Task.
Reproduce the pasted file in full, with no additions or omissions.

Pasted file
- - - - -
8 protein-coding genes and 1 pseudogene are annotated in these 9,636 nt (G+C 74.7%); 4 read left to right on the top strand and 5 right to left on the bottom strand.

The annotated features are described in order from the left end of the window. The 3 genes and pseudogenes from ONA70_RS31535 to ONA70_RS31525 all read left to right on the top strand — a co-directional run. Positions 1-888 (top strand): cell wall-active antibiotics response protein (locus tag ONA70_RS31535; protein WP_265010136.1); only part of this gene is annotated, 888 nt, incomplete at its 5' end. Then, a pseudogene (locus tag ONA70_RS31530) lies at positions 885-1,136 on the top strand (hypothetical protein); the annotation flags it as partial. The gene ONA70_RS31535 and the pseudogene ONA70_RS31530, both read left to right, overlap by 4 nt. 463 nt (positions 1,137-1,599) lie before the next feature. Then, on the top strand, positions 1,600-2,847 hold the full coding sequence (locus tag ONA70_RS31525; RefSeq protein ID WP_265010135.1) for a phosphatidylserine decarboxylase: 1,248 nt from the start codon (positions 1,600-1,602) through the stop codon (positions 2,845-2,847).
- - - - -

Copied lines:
8 protein-coding genes and 1 pseudogene are annotated in these 9,636 nt (G+C 74.7%); 4 read left to right on the top strand and 5 right to left on the bottom strand.

The annotated features are described in order from the left end of the window. The 3 genes and pseudogenes from ONA70_RS31535 to ONA70_RS31525 all read left to right on the top strand — a co-directional run. Positions 1-888 (top strand): cell wall-active antibiotics response protein (locus tag ONA70_RS31535; protein WP_265010136.1); only part of this gene is annotated, 888 nt, incomplete at its 5' end. Then, a pseudogene (locus tag ONA70_RS31530) lies at positions 885-1,136 on the top strand (hypothetical protein); the annotation flags it as partial. The gene ONA70_RS31535 and the pseudogene ONA70_RS31530, both read left to right, overlap by 4 nt. 463 nt (positions 1,137-1,599) lie before the next feature. Then, on the top strand, positions 1,600-2,847 hold the full coding sequence (locus tag ONA70_RS31525; RefSeq protein ID WP_265010135.1) for a phosphatidylserine decarboxylase: 1,248 nt from the start codon (positions 1,600-1,602) through the stop codon (positions 2,845-2,847).